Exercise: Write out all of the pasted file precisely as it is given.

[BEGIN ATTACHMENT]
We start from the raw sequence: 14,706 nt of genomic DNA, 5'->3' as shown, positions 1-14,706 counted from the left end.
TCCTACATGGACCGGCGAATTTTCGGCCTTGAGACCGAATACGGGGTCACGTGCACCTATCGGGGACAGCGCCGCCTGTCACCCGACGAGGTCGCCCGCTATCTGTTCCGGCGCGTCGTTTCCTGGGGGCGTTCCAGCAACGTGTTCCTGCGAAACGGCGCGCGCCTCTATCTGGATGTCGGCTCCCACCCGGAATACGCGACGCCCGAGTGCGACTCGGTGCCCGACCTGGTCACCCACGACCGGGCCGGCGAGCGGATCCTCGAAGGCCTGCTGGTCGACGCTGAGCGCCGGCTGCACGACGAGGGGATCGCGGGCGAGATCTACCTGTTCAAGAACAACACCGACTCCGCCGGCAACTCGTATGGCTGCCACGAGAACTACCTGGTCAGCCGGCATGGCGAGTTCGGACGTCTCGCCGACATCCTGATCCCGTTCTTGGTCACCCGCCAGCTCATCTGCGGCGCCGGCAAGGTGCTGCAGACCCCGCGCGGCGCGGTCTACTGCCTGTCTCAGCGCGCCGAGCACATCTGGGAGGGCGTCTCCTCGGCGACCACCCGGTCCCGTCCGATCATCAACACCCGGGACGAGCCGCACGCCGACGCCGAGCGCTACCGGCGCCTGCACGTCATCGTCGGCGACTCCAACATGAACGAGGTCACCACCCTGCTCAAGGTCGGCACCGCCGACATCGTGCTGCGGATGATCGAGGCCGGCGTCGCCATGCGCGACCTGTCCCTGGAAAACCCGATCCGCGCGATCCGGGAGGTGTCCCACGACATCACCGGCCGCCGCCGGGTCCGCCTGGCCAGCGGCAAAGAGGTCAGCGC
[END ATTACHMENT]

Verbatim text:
We start from the raw sequence: 14,706 nt of genomic DNA, 5'->3' as shown, positions 1-14,706 counted from the left end.
TCCTACATGGACCGGCGAATTTTCGGCCTTGAGACCGAATACGGGGTCACGTGCACCTATCGGGGACAGCGCCGCCTGTCACCCGACGAGGTCGCCCGCTATCTGTTCCGGCGCGTCGTTTCCTGGGGGCGTTCCAGCAACGTGTTCCTGCGAAACGGCGCGCGCCTCTATCTGGATGTCGGCTCCCACCCGGAATACGCGACGCCCGAGTGCGACTCGGTGCCCGACCTGGTCACCCACGACCGGGCCGGCGAGCGGATCCTCGAAGGCCTGCTGGTCGACGCTGAGCGCCGGCTGCACGACGAGGGGATCGCGGGCGAGATCTACCTGTTCAAGAACAACACCGACTCCGCCGGCAACTCGTATGGCTGCCACGAGAACTACCTGGTCAGCCGGCATGGCGAGTTCGGACGTCTCGCCGACATCCTGATCCCGTTCTTGGTCACCCGCCAGCTCATCTGCGGCGCCGGCAAGGTGCTGCAGACCCCGCGCGGCGCGGTCTACTGCCTGTCTCAGCGCGCCGAGCACATCTGGGAGGGCGTCTCCTCGGCGACCACCCGGTCCCGTCCGATCATCAACACCCGGGACGAGCCGCACGCCGACGCCGAGCGCTACCGGCGCCTGCACGTCATCGTCGGCGACTCCAACATGAACGAGGTCACCACCCTGCTCAAGGTCGGCACCGCCGACATCGTGCTGCGGATGATCGAGGCCGGCGTCGCCATGCGCGACCTGTCCCTGGAAAACCCGATCCGCGCGATCCGGGAGGTGTCCCACGACATCACCGGCCGCCGCCGGGTCCGCCTGGCCAGCGGCAAAGAGGTCAGCGC